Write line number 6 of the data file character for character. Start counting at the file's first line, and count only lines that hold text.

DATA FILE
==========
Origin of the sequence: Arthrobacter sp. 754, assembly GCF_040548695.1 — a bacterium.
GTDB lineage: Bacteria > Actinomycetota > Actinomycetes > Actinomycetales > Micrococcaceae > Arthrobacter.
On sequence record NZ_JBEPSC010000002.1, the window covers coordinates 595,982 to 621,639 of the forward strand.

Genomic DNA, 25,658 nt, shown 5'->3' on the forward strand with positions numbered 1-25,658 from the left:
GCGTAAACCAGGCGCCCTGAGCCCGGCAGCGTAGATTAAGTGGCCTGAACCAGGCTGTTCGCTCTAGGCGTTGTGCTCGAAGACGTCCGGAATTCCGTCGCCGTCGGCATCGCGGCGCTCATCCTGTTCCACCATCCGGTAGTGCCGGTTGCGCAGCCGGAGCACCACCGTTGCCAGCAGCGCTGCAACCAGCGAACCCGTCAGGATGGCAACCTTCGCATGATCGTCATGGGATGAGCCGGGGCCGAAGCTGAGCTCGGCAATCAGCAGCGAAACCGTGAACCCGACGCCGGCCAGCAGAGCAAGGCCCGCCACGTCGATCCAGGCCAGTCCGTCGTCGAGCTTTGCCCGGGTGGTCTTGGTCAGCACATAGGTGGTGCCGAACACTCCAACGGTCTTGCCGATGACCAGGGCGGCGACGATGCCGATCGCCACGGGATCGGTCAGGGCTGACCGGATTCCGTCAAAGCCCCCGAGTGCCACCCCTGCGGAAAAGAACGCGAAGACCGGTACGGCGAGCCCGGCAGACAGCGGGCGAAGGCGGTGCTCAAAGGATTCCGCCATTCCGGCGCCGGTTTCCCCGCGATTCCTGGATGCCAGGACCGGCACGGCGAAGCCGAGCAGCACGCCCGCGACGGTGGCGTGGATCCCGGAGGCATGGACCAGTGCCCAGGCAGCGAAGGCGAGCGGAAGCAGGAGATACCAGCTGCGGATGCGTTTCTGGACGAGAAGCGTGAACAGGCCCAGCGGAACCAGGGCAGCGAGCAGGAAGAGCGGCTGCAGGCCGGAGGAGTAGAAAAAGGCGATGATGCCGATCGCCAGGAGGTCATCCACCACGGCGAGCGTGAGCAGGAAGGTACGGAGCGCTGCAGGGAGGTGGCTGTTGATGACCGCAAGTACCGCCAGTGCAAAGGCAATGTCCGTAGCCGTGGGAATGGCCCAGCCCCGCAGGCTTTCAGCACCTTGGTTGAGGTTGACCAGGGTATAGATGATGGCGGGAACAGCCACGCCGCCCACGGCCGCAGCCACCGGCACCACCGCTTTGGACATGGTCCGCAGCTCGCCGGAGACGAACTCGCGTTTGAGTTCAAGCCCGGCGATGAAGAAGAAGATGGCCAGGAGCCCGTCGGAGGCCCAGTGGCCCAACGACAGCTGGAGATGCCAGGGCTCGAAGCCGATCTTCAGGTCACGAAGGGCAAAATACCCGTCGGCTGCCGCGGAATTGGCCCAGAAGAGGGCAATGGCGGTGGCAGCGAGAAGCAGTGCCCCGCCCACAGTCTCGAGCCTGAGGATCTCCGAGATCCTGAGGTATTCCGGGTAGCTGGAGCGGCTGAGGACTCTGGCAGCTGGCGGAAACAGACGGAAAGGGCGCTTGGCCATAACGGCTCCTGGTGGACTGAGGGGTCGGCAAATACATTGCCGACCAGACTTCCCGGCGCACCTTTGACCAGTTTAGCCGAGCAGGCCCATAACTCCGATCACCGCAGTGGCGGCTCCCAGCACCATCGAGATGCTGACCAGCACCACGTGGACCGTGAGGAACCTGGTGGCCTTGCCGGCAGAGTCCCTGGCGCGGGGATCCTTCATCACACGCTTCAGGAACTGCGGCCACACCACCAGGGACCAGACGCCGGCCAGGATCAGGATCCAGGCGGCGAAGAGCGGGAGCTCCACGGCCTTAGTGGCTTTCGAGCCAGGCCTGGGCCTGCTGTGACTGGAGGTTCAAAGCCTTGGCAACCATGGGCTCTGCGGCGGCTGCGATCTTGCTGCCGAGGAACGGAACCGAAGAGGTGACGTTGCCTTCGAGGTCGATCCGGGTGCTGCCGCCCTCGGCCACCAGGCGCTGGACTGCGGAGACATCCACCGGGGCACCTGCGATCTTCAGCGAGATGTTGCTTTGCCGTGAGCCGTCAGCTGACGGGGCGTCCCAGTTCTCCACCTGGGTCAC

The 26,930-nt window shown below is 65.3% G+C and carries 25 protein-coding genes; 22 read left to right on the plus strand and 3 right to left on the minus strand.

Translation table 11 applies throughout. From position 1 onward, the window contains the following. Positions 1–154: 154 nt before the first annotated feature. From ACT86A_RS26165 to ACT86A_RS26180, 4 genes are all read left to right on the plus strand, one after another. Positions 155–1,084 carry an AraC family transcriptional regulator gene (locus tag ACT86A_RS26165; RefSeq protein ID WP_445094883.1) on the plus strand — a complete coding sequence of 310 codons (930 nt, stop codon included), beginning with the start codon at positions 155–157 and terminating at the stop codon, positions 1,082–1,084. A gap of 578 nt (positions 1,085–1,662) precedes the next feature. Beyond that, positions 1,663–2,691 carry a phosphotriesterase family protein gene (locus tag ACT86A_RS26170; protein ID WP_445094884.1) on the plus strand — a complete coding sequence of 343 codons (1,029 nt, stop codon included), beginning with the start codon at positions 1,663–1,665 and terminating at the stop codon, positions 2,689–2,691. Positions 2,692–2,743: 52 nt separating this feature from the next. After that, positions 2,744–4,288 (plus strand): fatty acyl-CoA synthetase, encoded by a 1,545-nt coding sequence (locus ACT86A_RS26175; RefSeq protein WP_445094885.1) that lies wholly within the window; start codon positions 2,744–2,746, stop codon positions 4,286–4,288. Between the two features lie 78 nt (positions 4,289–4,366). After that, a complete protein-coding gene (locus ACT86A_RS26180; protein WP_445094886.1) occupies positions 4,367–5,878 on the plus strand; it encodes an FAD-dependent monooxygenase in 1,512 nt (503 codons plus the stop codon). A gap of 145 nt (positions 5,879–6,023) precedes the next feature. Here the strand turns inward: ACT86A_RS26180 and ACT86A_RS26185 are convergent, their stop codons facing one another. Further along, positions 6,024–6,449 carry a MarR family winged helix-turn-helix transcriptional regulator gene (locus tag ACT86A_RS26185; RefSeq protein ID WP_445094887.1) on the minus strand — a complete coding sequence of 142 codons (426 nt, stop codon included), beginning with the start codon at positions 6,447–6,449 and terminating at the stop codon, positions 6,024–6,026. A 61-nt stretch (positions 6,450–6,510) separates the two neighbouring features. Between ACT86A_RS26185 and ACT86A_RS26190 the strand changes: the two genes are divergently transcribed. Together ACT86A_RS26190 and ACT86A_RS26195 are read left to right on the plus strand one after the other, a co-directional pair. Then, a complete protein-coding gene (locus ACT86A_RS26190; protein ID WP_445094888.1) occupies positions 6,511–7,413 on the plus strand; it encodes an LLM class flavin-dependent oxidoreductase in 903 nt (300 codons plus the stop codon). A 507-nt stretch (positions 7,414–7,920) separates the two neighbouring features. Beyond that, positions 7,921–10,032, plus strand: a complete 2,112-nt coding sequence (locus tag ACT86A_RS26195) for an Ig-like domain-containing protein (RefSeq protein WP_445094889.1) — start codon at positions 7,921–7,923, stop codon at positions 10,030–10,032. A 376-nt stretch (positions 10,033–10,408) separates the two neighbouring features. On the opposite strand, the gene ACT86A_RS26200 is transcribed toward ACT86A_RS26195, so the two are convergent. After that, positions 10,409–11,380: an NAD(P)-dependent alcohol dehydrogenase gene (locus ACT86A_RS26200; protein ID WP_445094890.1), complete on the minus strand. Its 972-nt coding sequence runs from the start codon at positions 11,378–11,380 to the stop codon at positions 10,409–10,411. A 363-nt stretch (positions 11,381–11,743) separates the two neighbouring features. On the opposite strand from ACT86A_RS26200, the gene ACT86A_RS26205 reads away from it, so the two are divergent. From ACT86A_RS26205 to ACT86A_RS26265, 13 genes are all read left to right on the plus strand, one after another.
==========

The 26,930-nt window shown below is 65.3% G+C and carries 25 protein-coding genes; 22 read left to right on the plus strand and 3 right to left on the minus strand.